We had a great turnout for last week’s regional meeting of fact-checkers in Perugia, Italy.
The 15 attendees came from fact-checking sites in Bosnia, the Czech Republic, Iran, Africa, Nepal, Italy and the United States. Several came long distances: Damakant Jayshi, who is starting a new site in Nepal, traveled about 4,000 miles; Farhad Souzanchi, who operates the Iranian Rouhani Meter from Toronto, Canada, came 4,300 miles.
Alexios Mantzarlis, his team from Pagella Politica, and RAI TV producer Alberto Puoti were our Italian hosts. They translated menus, recommended the local specialties (wild boar!) and helped us appreciate good olive oil.
One discovery: It turns out there is good wine in Italy, so we tried some.
We organized the meeting to coincide with the International Journalism Festival, a wonderful conference held every year in the old hilltop city. (Actually, calling an Italian city “old” is probably redundant!)
At the journalism festival, Alexios, Peter Cunliffe-Jones and I were on a panel that showed how fact-checking can be done by any beat reporter. Margo Gontar of Stop Fake in Ukraine was on a panel about debunking false information.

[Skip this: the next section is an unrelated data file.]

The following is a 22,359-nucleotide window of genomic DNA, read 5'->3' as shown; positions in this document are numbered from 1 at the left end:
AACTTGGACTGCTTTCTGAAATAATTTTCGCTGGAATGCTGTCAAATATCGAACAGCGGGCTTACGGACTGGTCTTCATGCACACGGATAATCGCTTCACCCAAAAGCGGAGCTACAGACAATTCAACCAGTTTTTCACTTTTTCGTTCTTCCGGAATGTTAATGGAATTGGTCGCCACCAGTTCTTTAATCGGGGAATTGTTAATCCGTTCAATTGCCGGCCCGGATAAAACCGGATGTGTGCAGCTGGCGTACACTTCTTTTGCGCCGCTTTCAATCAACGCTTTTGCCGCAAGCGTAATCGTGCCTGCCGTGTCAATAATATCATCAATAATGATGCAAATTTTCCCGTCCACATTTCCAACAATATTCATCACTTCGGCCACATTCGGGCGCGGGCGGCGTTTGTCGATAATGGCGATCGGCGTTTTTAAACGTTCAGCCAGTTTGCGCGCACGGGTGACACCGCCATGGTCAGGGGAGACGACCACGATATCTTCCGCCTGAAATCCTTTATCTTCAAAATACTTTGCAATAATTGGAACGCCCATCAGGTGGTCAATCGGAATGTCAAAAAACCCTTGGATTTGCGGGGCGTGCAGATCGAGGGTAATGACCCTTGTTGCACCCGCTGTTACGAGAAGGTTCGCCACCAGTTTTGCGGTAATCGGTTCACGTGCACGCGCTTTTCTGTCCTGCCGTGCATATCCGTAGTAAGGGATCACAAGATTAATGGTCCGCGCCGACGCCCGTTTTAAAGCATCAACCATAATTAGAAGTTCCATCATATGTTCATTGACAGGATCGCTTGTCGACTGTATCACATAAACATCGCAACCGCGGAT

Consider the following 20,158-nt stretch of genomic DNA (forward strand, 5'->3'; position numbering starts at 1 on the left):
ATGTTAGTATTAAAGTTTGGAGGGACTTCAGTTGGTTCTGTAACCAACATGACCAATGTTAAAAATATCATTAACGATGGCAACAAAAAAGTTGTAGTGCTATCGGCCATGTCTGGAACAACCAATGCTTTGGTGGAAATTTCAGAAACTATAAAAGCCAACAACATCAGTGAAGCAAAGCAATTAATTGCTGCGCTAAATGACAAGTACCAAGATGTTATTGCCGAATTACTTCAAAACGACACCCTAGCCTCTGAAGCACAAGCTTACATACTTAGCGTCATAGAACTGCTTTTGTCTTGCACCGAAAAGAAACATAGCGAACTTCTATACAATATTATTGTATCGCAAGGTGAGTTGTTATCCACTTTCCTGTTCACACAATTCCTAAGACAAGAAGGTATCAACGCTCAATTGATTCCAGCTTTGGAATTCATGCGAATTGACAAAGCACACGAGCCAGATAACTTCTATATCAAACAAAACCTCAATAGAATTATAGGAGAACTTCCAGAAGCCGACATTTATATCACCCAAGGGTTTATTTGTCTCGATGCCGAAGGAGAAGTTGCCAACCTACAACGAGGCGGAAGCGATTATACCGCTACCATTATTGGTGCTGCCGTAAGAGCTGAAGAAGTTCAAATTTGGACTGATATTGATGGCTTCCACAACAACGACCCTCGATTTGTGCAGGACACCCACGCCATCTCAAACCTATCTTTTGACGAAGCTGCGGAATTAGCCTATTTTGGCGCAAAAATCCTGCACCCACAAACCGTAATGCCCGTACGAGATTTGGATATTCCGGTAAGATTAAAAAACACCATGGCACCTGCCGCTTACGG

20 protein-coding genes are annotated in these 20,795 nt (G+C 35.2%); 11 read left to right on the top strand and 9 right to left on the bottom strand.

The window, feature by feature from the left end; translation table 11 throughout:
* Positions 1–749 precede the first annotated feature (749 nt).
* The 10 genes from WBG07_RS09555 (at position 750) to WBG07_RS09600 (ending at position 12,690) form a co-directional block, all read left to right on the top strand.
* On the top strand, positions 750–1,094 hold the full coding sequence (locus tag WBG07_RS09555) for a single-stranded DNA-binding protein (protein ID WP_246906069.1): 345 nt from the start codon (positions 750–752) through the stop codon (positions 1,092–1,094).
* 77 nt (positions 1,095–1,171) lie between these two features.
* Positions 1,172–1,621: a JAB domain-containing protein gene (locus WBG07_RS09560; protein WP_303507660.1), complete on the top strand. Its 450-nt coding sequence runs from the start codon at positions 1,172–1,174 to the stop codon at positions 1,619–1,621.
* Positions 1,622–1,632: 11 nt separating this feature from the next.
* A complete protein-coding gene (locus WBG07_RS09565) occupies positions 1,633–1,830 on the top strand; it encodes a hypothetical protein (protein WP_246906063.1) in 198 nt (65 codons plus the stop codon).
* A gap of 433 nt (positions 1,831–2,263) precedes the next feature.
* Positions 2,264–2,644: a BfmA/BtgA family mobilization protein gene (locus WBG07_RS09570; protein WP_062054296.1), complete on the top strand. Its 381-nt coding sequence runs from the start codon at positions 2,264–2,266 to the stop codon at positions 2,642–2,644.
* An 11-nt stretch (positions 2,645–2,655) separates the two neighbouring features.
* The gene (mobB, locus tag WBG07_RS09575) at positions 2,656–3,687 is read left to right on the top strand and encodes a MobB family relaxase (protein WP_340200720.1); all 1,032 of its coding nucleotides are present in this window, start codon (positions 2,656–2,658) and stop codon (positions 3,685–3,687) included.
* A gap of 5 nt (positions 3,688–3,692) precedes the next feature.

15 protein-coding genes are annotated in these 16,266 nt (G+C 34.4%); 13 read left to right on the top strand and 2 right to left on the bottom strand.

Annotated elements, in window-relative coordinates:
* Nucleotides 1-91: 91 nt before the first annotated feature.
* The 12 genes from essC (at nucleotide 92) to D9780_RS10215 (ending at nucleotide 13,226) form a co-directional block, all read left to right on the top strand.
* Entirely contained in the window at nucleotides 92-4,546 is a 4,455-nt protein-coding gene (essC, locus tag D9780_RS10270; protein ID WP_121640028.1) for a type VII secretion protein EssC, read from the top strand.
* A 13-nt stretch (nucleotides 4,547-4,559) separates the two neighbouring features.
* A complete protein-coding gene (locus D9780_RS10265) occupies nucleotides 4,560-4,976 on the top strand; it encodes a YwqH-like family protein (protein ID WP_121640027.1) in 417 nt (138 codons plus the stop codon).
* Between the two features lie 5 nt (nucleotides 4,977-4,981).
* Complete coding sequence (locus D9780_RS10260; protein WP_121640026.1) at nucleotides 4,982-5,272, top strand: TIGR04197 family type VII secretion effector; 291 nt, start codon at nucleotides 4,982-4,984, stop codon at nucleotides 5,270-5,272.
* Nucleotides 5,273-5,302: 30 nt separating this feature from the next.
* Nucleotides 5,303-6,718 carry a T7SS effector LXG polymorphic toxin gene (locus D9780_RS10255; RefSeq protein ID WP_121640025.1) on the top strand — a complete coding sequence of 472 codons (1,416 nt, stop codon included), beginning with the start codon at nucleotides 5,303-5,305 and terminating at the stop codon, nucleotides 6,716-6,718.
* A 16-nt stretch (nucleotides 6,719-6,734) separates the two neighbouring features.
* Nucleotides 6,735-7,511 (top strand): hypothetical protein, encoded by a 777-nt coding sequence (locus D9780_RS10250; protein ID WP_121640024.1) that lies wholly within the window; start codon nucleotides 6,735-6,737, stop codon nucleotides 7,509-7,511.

We all got together Saturday morning in a hotel conference room and discussed the challenge of sustainability and how we can find new sources of revenue. We also talked about our two successful global checkathons and the pros and cons of fact-checking the media.
We discussed possible topics for our London summit in late July, including how to adapt fact-checks to different platforms, how to make our work more lively and how to measure our impact.
Another topic: the need to collect examples of how our fact-checking is having an impact. I’m going to create a simple Google form that you can use to submit anecodtes and then I’ll publish them here.
The Perugia meeting was truly inspiring for me. It showed how this new form of journalism continues to grow. As always, I came away impressed by the caliber of the journalists doing the work and their dedication. I was particularly impressed by Farhad and Damakant, who are fact-checking and promise-checking politicians in countries that are not very welcoming to journalists. They show that our work doesn’t just take journalistic skill, it also takes courage.